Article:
Spherical model

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The spherical model in statistical mechanics is a model of ferromagnetism similar to the Ising model, which was solved in 1952 by T.H. Berlin and M. Kac. It has the remarkable property that when applied to systems of dimension d greater than four, the critical exponents which govern the behaviour of the system near the critical point are independent of d and the geometry of the system. It is one of the few models of ferromagnetism that can be solved exactly in the presence of an external field.


The model describes a set of particles on a lattice <math> mathbb </math> which contains N sites. For each site j of <math> mathbb </math>, a spin <math> sigma_j </math> which interacts only with its nearest neighbours and an external field H. It differs from the Ising model in that the <math> sigma_j </math> are no longer restricted to <math> sigma_j in </math>, but can take all real values, subject to the constraint that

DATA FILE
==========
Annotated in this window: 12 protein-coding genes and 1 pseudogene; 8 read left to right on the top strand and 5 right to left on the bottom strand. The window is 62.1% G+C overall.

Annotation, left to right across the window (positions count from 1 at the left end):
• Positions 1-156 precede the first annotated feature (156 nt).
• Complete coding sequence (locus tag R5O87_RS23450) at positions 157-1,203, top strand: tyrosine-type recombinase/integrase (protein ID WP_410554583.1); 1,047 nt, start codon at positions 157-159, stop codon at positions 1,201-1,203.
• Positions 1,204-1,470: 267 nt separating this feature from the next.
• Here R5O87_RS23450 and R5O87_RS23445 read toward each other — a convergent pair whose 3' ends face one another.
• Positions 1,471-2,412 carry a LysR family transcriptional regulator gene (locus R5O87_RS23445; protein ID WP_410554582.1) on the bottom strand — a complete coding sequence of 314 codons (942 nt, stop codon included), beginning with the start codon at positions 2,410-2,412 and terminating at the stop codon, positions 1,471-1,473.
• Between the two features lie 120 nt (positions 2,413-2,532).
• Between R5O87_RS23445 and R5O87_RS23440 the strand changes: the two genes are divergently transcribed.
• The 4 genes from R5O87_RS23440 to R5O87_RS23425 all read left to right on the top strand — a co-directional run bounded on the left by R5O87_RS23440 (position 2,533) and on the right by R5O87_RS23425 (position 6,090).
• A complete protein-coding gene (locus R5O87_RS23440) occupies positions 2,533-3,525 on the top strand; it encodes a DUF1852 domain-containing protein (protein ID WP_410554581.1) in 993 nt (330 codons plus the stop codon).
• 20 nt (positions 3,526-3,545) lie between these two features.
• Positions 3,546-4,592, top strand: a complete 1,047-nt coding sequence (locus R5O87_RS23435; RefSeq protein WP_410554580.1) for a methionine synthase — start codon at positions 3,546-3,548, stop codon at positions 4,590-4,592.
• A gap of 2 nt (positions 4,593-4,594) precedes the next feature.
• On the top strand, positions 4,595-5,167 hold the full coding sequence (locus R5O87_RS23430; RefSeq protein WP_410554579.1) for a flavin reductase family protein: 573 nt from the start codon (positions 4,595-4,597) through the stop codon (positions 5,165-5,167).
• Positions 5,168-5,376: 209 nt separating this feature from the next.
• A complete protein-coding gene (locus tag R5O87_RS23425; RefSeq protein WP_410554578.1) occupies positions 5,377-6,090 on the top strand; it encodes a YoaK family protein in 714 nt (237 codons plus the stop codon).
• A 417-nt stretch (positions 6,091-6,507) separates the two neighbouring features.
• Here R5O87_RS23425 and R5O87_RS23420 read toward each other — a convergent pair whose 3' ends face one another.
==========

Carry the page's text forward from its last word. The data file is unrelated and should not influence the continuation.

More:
<math> sum_^N sigma_j^2 = N </math>

which in a homogenous system ensures that the average of the square of any spin is one, as in the usual Ising model.

The partition function generalizes from that of the Ising model to

<math> Z_N = int_^ ldots int_^ dsigma_1 ldots dsigma_N exp left delta left </math>

where <math> delta </math> is the Dirac delta function, <math> langle jl rangle</math> are the edges of the lattice, and...
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